I’ll admit that my initial reaction to "Framing Armageddon" was a slight disappointment. It doesn’t have those big stand-alone songs that a record like "Something Wicked This Way Comes" or "The Glorious Burden" had. Sure, “Ten Thousand Strong,” “Order of the Rose” and some of the other songs can stand on their own, but this record is a different kind of beast. It took a few listens through for me to come around. This isn’t a record that can be carved into bite-sized pieces for mass consumption. It’s one that, to really appreciate, you have to listen to from beginning to end. Even the weaker moments on the record, like “Infiltrate and Assimilate,” add to the work as a whole.
"Framing Armageddon" is a rock opera in the truest sense of the phrase, meaning not only that it tells a musical story, but also that the sound of the work is, well, operatic. Many of the vocal harmonies and melodies on the song choruses owe more to musical theater than to Judas Priest and Iron Maiden. It’s particularly true on songs like “When Stars Collide (Born is He)” and “A Charge to Keep,” with their choir-like choruses. The album covers a lot of ground from tribal percussion to plodding hard rock riffs to the 1970s-style organ on “The Domino Decree.”
Though there are moments that don’t sound like Iced Earth, the basic feel of the band is there in the galloping riffing of songs like “Ten Thousand Strong.” As with most things that Jon Schaffer does, there’s a great attention to detail and a show of respect for fans that have followed them. There are some nice Egyptian/middle eastern themes that run throughout the record, and fans will pick up on quite a few links to the past. Most appropriate are the melodic elements that recall songs from "Something Wicked," particularly in the instrumental “Cataclysm.”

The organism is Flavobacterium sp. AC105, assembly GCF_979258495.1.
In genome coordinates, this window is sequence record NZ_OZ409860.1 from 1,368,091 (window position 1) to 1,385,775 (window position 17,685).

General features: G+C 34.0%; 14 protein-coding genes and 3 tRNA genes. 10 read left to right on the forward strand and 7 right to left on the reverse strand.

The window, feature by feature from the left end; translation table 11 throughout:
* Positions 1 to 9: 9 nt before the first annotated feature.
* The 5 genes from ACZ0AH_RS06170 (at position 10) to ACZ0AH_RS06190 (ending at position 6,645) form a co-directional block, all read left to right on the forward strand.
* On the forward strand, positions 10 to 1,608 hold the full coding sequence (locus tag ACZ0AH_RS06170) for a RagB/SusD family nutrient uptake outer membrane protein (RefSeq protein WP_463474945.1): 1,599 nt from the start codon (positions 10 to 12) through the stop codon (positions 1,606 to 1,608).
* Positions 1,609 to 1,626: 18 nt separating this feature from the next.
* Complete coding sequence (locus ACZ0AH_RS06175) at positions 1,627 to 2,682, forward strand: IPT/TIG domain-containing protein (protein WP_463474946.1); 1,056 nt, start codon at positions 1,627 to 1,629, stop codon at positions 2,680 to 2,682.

I continue to be impressed by the way that Tim Owens’ voice meshes with the music, and as much as I like the older records, I really think this is what the band was always meant to sound like. Here, Owens gets to stretch his vocals and be a little more expressive, from angry snarls to soaring, exultant high notes. Though the Halford-like screams are still there, on this record he finally manages to break away from his image as a clone of the legendary singer he replaced in Judas Priest and emerge as a dynamic vocalist in his own right.
In these days of disposable single-song downloads, it’s always refreshing when a band releases a record that demands to be taken as a whole. "Framing Armageddon" certainly does that. If you take the pieces apart, you lose the thread that makes the whole a great album. It’s easily one of the best releases of the year. So why am I reserving judgment? Because I haven’t heard the work as a whole yet. I look forward to hearing the second half, so that I can experience the story as it was meant to be heard.